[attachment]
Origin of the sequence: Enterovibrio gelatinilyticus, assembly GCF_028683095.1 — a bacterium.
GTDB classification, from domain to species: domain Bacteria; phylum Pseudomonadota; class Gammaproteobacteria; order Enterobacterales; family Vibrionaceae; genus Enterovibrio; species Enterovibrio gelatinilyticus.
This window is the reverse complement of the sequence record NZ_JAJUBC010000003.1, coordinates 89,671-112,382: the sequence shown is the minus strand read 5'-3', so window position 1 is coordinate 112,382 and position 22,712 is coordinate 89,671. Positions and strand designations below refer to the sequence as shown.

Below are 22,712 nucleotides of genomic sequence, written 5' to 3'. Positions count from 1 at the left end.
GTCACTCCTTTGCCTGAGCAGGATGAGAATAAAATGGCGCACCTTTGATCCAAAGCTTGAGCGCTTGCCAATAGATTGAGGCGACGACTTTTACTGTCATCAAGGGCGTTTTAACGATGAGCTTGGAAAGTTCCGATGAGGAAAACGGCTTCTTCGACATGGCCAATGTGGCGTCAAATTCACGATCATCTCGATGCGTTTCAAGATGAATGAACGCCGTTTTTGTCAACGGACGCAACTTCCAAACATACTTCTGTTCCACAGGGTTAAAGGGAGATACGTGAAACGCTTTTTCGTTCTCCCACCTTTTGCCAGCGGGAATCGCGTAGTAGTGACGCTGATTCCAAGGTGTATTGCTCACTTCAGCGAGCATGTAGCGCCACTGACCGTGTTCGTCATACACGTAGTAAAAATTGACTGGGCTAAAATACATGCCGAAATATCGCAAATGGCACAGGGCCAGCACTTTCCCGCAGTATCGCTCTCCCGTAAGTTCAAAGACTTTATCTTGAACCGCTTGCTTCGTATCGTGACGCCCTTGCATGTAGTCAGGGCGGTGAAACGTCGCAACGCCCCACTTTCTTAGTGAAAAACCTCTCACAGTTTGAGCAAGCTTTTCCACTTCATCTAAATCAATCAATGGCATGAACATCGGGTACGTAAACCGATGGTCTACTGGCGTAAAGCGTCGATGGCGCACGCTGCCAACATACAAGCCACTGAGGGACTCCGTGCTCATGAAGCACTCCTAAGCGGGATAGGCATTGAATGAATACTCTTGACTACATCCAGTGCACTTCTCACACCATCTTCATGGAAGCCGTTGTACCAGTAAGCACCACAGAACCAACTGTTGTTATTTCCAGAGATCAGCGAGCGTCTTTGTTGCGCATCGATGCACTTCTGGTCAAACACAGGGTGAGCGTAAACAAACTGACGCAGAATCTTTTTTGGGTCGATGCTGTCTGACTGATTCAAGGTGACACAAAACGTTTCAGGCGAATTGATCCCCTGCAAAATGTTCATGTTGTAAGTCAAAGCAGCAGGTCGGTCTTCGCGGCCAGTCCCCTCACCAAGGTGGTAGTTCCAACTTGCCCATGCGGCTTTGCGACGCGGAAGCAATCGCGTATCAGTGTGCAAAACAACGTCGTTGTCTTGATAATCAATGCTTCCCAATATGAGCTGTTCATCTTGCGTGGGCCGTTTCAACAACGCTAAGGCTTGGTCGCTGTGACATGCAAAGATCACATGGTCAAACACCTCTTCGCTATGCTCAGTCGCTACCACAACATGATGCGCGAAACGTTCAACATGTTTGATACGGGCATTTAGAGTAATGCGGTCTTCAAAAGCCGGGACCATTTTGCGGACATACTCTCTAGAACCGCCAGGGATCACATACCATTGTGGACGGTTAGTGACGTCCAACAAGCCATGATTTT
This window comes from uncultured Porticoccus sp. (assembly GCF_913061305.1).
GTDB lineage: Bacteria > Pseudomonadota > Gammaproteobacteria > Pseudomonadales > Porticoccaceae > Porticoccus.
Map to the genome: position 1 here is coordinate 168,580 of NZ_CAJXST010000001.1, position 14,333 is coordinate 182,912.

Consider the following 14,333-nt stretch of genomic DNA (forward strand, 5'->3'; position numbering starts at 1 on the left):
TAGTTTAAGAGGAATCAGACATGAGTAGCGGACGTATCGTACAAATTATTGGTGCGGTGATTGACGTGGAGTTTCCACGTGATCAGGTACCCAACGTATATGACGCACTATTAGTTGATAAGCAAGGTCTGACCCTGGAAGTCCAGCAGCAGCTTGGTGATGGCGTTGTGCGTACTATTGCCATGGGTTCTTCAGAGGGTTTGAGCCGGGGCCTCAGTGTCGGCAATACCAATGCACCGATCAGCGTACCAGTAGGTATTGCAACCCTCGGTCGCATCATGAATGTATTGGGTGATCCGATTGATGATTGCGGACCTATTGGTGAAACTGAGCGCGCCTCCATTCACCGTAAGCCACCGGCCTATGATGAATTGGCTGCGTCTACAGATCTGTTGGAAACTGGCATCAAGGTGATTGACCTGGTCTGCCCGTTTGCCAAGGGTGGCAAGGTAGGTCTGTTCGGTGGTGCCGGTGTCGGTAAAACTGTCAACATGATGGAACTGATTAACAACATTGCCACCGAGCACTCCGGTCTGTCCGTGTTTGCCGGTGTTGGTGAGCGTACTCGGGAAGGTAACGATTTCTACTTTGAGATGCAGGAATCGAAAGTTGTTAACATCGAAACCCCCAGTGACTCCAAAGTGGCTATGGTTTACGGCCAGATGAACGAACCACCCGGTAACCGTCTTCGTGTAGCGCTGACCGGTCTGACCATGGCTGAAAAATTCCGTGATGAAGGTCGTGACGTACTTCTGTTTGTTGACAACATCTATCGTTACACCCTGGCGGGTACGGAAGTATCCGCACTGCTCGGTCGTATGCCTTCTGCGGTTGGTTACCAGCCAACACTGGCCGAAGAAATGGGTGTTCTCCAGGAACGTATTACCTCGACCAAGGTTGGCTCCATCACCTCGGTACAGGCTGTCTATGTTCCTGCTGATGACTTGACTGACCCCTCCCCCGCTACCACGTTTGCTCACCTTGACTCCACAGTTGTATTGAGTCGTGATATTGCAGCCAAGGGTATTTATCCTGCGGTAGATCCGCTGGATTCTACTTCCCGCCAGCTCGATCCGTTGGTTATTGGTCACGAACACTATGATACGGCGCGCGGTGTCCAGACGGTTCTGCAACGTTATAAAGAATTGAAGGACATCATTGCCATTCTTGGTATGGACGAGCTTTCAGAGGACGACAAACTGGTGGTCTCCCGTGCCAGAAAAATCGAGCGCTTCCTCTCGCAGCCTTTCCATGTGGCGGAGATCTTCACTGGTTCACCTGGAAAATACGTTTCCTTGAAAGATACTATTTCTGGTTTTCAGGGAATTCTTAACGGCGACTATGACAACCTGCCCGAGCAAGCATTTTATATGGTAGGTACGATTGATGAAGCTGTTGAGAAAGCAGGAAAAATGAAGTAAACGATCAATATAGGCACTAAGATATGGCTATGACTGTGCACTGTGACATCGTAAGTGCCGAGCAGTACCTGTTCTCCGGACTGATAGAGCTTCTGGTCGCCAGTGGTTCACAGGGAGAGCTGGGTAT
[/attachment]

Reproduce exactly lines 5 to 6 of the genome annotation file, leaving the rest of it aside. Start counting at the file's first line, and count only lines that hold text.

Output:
GTCACTCCTTTGCCTGAGCAGGATGAGAATAAAATGGCGCACCTTTGATCCAAAGCTTGAGCGCTTGCCAATAGATTGAGGCGACGACTTTTACTGTCATCAAGGGCGTTTTAACGATGAGCTTGGAAAGTTCCGATGAGGAAAACGGCTTCTTCGACATGGCCAATGTGGCGTCAAATTCACGATCATCTCGATGCGTTTCAAGATGAATGAACGCCGTTTTTGTCAACGGACGCAACTTCCAAACATACTTCTGTTCCACAGGGTTAAAGGGAGATACGTGAAACGCTTTTTCGTTCTCCCACCTTTTGCCAGCGGGAATCGCGTAGTAGTGACGCTGATTCCAAGGTGTATTGCTCACTTCAGCGAGCATGTAGCGCCACTGACCGTGTTCGTCATACACGTAGTAAAAATTGACTGGGCTAAAATACATGCCGAAATATCGCAAATGGCACAGGGCCAGCACTTTCCCGCAGTATCGCTCTCCCGTAAGTTCAAAGACTTTATCTTGAACCGCTTGCTTCGTATCGTGACGCCCTTGCATGTAGTCAGGGCGGTGAAACGTCGCAACGCCCCACTTTCTTAGTGAAAAACCTCTCACAGTTTGAGCAAGCTTTTCCACTTCATCTAAATCAATCAATGGCATGAACATCGGGTACGTAAACCGATGGTCTACTGGCGTAAAGCGTCGATGGCGCACGCTGCCAACATACAAGCCACTGAGGGACTCCGTGCTCATGAAGCACTCCTAAGCGGGATAGGCATTGAATGAATACTCTTGACTACATCCAGTGCACTTCTCACACCATCTTCATGGAAGCCGTTGTACCAGTAAGCACCACAGAACCAACTGTTGTTATTTCCAGAGATCAGCGAGCGTCTTTGTTGCGCATCGATGCACTTCTGGTCAAACACAGGGTGAGCGTAAACAAACTGACGCAGAATCTTTTTTGGGTCGATGCTGTCTGACTGATTCAAGGTGACACAAAACGTTTCAGGCGAATTGATCCCCTGCAAAATGTTCATGTTGTAAGTCAAAGCAGCAGGTCGGTCTTCGCGGCCAGTCCCCTCACCAAGGTGGTAGTTCCAACTTGCCCATGCGGCTTTGCGACGCGGAAGCAATCGCGTATCAGTGTGCAAAACAACGTCGTTGTCTTGATAATCAATGCTTCCCAATATGAGCTGTTCATCTTGCGTGGGCCGTTTCAACAACGCTAAGGCTTGGTCGCTGTGACATGCAAAGATCACATGGTCAAACACCTCTTCGCTATGCTCAGTCGCTACCACAACATGATGCGCGAAACGTTCAACATGTTTGATACGGGCATTTAGAGTAATGCGGTCTTCAAAAGCCGGGACCATTTTGCGGACATACTCTCTAGAACCGCCAGGGATCACATACCATTGTGGACGGTTAGTGACGTCCAACAAGCCATGATTTT
This window comes from uncultured Porticoccus sp. (assembly GCF_913061305.1).